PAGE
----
Chinese President Xi Jinping on Friday met with India’s Prime Minister Narendra Modi at a time of tensions over Beijing’s support for Pakistan in opposing India’s downgrading of Kashmir’s semi-autonomy and continuing restrictions on the disputed region.
Xi was greeted at the Chennai airport by Tamil Nadu state Gov. Patwarilal Purohit as a cultural group beat drums and blew horns.
India’s foreign ministry said Xi and Modi met in the seaside temple town of Mamallapuram over dinner for nearly two hours on Friday. The talks will continue Saturday.
Modi and Xi resolved to work together in facing the challenges of radicalization and terrorism besides emphasizing on expanding trade and investment, the Press Trust of India news agency cited India’s Foreign Secretary Vijay Gokhale as saying.
There was an acknowledgement that both India and China were “very complex and very diverse countries” and both would work together so that radicalization and terrorism did not affect their multi-cultural, multi-ethnic and multi-religious societies, Gokhale said. He did not give details.
India accuses neighboring Pakistan of arming and training insurgent groups fighting for Kashmir’s independence or its merger with Pakistan since 1989. Pakistan denies the charge.
Kashmir is divided between India and Pakistan and the two countries have fought two wars over its control since they won independence from British colonialists in 1947.
The leaders’ meeting in Wuhan, China, in April 2018 was preceded by tensions caused by a 10-week standoff between their armed forces on the Bhutan border.
Mamallapuram was decorated with arches studded with fruits and green vegetables. Hundreds of young children in traditional dress carrying posters with photographs of Xi and Modi waited for hours to greet the Chinese leader.
The town was under tight surveillance, with thousands of security personnel. Mamallapuram is 55 kilometers (35 miles) south of Chennai, the capital of Tamil Nadu state.
China claims some 90,000 square kilometers (35,000 square miles) of territory in India’s northeast, while India says China occupies 38,000 square kilometers (15,000 square miles) of its territory on the Aksai Chin Plateau in the western Himalayas. Officials have met at least 20 times to discuss the competing border claims without making significant progress.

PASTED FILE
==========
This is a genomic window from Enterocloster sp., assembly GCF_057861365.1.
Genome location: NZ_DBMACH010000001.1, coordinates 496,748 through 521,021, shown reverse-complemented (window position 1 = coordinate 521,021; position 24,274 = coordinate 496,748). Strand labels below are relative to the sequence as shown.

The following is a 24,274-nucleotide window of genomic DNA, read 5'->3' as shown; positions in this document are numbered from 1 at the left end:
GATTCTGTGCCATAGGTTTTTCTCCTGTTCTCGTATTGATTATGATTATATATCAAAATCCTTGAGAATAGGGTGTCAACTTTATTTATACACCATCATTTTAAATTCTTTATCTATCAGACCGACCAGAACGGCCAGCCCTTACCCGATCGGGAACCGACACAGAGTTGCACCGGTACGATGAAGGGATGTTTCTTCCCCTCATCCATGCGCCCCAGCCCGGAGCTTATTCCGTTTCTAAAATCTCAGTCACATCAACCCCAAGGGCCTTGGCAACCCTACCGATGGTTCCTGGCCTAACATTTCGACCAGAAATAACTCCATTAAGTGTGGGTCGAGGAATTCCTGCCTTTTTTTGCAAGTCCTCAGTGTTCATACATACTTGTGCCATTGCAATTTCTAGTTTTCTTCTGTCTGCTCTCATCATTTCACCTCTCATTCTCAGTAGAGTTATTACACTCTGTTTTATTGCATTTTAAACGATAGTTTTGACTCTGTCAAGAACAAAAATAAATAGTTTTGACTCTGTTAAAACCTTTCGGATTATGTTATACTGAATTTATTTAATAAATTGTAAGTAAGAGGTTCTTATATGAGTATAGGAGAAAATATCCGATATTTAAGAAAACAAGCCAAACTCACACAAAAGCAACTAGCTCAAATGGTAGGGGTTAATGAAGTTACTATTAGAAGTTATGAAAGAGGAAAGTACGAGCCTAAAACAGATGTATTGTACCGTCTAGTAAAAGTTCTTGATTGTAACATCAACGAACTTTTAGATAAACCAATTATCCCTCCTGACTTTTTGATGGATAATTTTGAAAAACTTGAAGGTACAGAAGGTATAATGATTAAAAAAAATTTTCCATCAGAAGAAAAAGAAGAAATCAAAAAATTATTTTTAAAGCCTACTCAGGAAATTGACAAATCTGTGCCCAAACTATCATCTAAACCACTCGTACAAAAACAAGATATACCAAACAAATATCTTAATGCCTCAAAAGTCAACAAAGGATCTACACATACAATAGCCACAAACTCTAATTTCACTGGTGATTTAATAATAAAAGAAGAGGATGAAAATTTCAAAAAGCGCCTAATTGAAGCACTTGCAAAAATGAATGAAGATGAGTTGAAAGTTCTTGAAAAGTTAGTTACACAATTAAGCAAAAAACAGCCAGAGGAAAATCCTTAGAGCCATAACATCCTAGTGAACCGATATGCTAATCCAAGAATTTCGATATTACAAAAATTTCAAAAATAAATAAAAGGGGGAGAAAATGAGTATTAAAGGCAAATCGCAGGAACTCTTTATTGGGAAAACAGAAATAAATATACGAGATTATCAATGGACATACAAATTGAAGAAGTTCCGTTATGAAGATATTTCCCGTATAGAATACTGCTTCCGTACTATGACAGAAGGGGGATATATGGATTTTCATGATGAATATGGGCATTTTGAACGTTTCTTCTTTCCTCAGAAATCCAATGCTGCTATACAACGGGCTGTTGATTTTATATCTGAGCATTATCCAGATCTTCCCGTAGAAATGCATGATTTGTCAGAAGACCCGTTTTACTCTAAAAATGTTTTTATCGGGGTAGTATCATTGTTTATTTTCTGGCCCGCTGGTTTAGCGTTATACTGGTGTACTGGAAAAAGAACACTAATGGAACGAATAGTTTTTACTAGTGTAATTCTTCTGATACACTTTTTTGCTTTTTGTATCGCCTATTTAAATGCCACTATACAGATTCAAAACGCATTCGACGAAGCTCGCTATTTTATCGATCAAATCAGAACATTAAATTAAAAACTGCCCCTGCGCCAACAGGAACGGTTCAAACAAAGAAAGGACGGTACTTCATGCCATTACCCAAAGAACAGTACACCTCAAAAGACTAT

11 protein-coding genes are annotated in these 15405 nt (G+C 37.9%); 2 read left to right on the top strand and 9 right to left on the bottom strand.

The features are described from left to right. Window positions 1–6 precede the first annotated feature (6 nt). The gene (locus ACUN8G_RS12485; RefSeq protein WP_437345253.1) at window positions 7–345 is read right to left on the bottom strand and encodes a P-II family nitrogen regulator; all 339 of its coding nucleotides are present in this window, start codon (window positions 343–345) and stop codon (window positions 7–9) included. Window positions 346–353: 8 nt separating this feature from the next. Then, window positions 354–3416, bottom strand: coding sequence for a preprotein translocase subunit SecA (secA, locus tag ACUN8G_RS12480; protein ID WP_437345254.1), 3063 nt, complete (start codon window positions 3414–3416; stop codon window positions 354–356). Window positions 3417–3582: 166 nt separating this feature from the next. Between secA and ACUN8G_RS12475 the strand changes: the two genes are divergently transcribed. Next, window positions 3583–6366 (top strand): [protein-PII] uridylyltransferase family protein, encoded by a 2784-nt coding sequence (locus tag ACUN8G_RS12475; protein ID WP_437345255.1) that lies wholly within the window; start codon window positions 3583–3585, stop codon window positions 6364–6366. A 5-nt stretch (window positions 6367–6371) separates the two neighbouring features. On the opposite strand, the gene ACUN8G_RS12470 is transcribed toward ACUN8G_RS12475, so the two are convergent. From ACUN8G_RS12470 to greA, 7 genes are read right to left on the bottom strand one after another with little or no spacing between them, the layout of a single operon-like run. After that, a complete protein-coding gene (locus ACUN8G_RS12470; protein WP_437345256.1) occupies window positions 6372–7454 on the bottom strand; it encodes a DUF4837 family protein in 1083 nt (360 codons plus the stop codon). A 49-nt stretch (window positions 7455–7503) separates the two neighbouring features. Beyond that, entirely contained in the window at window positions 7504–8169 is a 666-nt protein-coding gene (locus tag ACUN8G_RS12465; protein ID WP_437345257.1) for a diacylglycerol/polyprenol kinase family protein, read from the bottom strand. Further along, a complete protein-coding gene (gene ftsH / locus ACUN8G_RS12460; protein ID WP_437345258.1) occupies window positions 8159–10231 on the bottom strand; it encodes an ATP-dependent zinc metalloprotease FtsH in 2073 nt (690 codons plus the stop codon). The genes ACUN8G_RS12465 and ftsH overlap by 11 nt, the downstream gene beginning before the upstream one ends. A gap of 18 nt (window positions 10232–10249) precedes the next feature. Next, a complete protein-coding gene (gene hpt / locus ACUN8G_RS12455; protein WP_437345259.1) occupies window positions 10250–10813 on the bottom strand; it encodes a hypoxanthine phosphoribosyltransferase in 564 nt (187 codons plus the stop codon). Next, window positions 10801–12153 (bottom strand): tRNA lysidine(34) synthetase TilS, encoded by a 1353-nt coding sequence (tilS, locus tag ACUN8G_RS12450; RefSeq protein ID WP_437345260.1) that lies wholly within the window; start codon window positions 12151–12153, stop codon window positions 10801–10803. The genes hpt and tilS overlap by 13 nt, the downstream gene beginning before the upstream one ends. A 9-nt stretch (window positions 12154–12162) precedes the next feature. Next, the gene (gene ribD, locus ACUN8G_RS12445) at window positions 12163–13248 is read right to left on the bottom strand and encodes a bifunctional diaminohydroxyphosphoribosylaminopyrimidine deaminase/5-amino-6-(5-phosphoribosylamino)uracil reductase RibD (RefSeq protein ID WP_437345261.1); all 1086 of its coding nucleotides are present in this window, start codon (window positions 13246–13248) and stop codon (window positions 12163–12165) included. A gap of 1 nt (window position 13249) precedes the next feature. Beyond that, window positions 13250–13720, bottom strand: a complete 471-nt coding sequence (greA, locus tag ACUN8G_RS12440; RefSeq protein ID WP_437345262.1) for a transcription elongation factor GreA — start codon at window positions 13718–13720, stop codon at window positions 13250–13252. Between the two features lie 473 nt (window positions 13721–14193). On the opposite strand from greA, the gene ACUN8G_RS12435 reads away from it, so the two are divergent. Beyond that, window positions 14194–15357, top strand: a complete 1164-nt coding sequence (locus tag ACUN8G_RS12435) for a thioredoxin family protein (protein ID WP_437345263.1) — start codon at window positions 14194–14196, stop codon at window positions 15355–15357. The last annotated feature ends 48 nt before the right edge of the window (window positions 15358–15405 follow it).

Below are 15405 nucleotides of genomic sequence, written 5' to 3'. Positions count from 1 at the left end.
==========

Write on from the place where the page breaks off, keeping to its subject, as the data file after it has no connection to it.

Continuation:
The two countries fought a border war in 1962.
India also is concerned about China’s moves to build strategic and economic ties with its neighbors, Sri Lanka, Nepal, Bangladesh and the Maldives.
Tensions in Kashmir, which is divided between Pakistan and India but claimed by both, have escalated since August, when India downgraded the semi-autonomy of Indian-administered Kashmir and imposed a security and communications lockdown.
China supported Pakistan in raising India’s actions at the U.N. General Assembly meeting in New York. China said India should not act unilaterally in Kashmir, a portion of which China also controls.
Xi arrived two days after hosting Pakistan Prime Minister Imran Khan in Beijing.
On Friday, Pakistanis formed a human chain in the capital, Islamabad, to express their support for people in Indian-controlled Kashmir. In a speech to the participants, Prime Minister Imran Khan criticized Modi for downgrading Kashmir’s status and said Kashmiris will get independence soon.
He termed the change in Kashmir’s status a “stupid act” and said Kashmiris will not accept it.
India says Jammu and Kashmir is an integral part of India. “China is well aware of our position. It is not for other countries to comment on the internal affairs of India,” India’s External Affairs Ministry said in a statement Wednesday.
Lalit Mansingh, a former Indian ambassador to the United States, said he expected an overview of relations by the two leaders and “instructions on how the relationship should proceed.”
He said the diplomatic damage the Chinese inflicted over India’s action in Kashmir has been done. “This is not going to be undone. India has stuck to its position and received international support,” he said.
China for its part resents India’s hosting of the exiled Tibetan spiritual leader the Dalai Lama, who fled Tibet in 1959 and took refuge in India.
The Tibetan Youth Congress in a statement on Friday urged Prime Minister Modi to take up the Tibetan issue with Xi during the summit. “TYC condemns the Communist government of China and its president as long as the Communist Party continues to suppress the struggle of the Tibetan people,” it said.
It also said that Indian security forces arrested the group President Gonpo Dhundup and 11 other student members just before President Xi’s arrival at the summit venue to prevent them from staging any protest and demanded their immediate release.
China says Tibet has been part of its territory for centuries, although many Tibetans say they were essentially independent for most of that time. Communist troops took control of the region in 1950 after a brief military struggle.
Referring to India’s support for China’s position on Tibet, Mansingh said that India backs China’s territorial integrity. “China will not keep on challenging our territorial integrity. Otherwise we will have to have to take a different view on the issue,” he said.
Associated Press writer Munir Ahmed in Islamabad, Pakistan, contributed to this report.